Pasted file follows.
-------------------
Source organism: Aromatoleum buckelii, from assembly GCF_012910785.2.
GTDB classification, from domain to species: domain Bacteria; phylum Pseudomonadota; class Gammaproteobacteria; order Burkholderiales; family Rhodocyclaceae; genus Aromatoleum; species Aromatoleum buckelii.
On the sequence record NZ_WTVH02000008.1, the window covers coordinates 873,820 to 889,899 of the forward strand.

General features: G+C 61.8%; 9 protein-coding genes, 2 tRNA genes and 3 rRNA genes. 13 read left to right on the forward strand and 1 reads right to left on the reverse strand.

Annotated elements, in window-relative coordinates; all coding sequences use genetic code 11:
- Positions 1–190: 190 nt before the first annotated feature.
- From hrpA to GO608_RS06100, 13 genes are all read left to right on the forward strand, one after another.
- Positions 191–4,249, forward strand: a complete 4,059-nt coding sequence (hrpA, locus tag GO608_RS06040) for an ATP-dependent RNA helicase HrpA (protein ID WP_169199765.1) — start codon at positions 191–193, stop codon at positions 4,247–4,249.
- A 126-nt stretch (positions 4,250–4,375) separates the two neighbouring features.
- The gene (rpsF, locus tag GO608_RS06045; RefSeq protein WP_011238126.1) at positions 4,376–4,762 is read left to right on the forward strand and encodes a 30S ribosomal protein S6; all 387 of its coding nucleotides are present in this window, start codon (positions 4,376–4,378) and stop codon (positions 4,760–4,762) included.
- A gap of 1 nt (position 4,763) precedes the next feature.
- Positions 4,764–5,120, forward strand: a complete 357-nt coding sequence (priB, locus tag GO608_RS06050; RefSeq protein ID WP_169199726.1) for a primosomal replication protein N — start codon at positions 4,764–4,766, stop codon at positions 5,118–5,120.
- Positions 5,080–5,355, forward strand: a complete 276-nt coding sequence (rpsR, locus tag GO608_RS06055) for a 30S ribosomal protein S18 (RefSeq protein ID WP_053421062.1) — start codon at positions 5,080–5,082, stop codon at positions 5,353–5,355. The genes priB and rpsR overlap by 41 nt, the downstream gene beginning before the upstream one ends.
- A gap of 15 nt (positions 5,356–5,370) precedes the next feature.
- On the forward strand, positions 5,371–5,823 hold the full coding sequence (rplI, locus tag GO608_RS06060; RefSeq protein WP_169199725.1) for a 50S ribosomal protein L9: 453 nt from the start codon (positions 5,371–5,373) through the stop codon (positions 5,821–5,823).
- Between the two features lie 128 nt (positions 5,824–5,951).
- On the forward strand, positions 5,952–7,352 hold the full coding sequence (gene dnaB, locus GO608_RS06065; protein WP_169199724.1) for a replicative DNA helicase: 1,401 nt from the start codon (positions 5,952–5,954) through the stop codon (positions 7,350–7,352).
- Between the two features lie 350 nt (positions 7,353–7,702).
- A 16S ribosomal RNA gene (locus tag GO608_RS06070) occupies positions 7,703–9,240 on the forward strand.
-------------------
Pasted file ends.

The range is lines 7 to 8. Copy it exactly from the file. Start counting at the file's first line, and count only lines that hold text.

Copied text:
- From hrpA to GO608_RS06100, 13 genes are all read left to right on the forward strand, one after another.
- Positions 191–4,249, forward strand: a complete 4,059-nt coding sequence (hrpA, locus tag GO608_RS06040) for an ATP-dependent RNA helicase HrpA (protein ID WP_169199765.1) — start codon at positions 191–193, stop codon at positions 4,247–4,249.